COMMENTARY: Like most people, I’m liberal on some issues and conservative on others.
There has been serious discussion in this country regarding Islam, those who practice the faith, and whether or not any Muslims should be allowed to immigrate to the United States.
Because of recent terrorist activities perpetrated upon innocent civilians throughout the world by those professing to be killing in the name of Allah and the Islamic faith, there has been a backlash against Muslims and a proposed policy that would allow Syrians and Iraqis refugee status. This debate has carried on at the national level in Washington, D.C., the state level with a majority of governors, and the local level with the citizenry.
Certainly, the fear is understandable. If we duplicate Europe’s fiasco of blindly accepting tens of thousands into our societies without background checks, that would be a mistake. If I were a terrorist leader, I would be remiss in my terroristic duties to not advance as many terrorists as possible through the gates of Europe.
Properly vetting anyone seeking refugee status is the only appropriate method, and this needs to be accomplished without bringing them to our shores to be a burden to taxpayers while we sort it out, and without rushing the process. There is no way that 10,000 people can be vetted in 12 months. That is an unrealistic proposal.
Unlike many of those who make policy decisions at the national, state, and local levels, I have lived and worked in Muslim countries and societies. In Kosovo, a province of southern Serbia seeking autonomy, the population was 90 percent Muslim. I served in Afghanistan, where the Islamic majority was close to 100 percent; Liberia, with a Muslim population of 30-40 percent; Lebanon, which was approximately 60 percent Muslim; and South Sudan, with a significant Muslim population. I also served two years in Haiti, which was nearly 100 percent Christian, but had hundreds, if not over 1,000, United Nations employees who were Muslim (typical for a UN Mission).
My experiences with Muslims were positive, whether they were from Europe, Asia, the Middle East, or Africa. I found them to be genuinely nice people with a value system equal to that of any other faith, and with a desire for nothing more than the opportunity to work, provide for their families, and make a contribution to society. They are normal people.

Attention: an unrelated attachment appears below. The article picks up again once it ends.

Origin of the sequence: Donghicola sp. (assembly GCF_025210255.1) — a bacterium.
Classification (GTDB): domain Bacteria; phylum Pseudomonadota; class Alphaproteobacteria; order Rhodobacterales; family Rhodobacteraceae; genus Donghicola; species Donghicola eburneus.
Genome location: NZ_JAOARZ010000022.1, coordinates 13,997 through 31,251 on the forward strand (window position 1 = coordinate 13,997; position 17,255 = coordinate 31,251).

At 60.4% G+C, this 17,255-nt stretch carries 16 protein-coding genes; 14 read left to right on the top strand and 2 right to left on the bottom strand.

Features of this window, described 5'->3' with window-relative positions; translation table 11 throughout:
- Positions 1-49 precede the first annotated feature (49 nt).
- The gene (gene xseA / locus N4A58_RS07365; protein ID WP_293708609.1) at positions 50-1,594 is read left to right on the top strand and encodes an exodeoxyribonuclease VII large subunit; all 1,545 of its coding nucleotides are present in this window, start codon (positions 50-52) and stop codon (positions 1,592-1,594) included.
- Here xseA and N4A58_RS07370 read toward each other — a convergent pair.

I knew many that drank alcohol, and even a few that ate pork (shhh, don’t tell anyone). In Beirut, I bought a Harley and rode with the Beirut HOG (Harley Owners Group). I never heard anyone in that group voice concern about anyone else’s religious affiliation, even though the riders were Orthodox Christian, Catholic, Sunni, Shi’a, Druze, and who knows what else.
I often rode by myself in that country and never experienced problems. Overall, I found Muslims to be tolerant and respective of other people’s faiths and beliefs — in fact, more than many Americans are toward those who practice Islam.
Allowing people of any faith, from any country, to immigrate to the United States should not be an issue if they are properly vetted. If done right — and by that I mean vetting candidates by conducting a thorough background investigation and not letting politics hurry the process — it will take time, but time is not an issue because there is no rush getting them here.
American embassy personnel are experienced in the vetting process, have done it for decades, and it works.
To deny someone the opportunity to come to this country based on religious beliefs is a failure of democracy and goes against the very grain of what we stand for as a nation.
J.R. Lonsway served 22 years with the Las Cruces Police Department and retired as a deputy chief of police. After retiring, he served with the U.S. Department of State’s Bureau of International Narcotics and Law Enforcement Affairs as a police advisor in various countries. He blogs at jrlonsway.com and is the author of Twenty.